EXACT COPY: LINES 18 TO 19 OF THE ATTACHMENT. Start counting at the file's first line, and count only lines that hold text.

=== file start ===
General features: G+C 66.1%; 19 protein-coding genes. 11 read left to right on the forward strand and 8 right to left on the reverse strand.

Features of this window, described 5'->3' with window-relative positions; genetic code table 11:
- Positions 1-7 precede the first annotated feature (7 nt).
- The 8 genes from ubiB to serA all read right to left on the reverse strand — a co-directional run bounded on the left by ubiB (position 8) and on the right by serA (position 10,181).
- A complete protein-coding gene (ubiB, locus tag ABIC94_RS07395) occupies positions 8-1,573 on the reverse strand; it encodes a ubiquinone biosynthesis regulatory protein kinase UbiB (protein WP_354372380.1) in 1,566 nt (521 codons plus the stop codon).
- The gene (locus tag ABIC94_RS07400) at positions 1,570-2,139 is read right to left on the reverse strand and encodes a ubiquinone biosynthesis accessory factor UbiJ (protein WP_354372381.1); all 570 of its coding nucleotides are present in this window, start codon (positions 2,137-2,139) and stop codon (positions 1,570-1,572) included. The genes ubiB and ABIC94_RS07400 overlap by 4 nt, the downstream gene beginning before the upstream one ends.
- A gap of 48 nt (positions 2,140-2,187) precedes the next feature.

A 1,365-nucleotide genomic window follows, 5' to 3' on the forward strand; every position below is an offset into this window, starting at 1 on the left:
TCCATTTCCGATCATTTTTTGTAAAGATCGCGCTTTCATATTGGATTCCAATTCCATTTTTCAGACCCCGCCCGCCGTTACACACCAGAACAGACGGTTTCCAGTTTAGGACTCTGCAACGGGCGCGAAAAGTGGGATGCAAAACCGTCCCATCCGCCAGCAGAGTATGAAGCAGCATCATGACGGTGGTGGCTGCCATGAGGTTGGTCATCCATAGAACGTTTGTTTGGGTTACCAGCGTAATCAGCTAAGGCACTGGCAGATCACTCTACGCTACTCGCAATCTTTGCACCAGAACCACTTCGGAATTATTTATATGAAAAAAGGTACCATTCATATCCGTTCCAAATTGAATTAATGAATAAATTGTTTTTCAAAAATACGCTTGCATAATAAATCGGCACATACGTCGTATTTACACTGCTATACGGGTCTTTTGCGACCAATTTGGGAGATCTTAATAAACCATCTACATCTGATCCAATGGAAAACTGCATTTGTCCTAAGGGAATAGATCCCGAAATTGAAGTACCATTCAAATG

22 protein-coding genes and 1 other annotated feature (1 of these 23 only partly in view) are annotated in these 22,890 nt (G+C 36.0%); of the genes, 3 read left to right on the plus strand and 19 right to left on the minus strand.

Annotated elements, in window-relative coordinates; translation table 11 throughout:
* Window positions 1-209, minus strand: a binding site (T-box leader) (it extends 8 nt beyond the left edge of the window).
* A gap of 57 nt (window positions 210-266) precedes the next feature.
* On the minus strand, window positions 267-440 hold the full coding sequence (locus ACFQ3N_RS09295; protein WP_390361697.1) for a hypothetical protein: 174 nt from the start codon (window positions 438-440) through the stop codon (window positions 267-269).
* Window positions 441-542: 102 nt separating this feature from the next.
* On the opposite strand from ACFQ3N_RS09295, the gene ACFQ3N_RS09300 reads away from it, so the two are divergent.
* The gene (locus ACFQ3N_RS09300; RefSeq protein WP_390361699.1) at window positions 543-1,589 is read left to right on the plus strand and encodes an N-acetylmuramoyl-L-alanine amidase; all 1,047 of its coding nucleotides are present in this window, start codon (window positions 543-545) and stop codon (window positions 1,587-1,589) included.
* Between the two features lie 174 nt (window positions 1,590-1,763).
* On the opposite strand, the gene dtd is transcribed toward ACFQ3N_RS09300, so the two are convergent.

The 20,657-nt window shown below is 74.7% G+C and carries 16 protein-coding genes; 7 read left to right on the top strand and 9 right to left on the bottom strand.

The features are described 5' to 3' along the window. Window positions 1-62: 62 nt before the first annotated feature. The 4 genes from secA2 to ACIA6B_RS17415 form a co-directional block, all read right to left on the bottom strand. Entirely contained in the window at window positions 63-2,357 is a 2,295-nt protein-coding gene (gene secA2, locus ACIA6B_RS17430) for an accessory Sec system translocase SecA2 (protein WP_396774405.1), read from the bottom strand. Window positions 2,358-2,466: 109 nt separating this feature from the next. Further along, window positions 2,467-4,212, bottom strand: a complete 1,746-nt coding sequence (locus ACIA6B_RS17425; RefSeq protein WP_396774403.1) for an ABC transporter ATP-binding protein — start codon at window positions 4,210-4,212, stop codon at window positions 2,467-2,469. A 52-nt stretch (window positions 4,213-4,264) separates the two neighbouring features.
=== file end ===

* Between the two features lie 174 nt (window positions 1,590-1,763).
* On the opposite strand, the gene dtd is transcribed toward ACFQ3N_RS09300, so the two are convergent.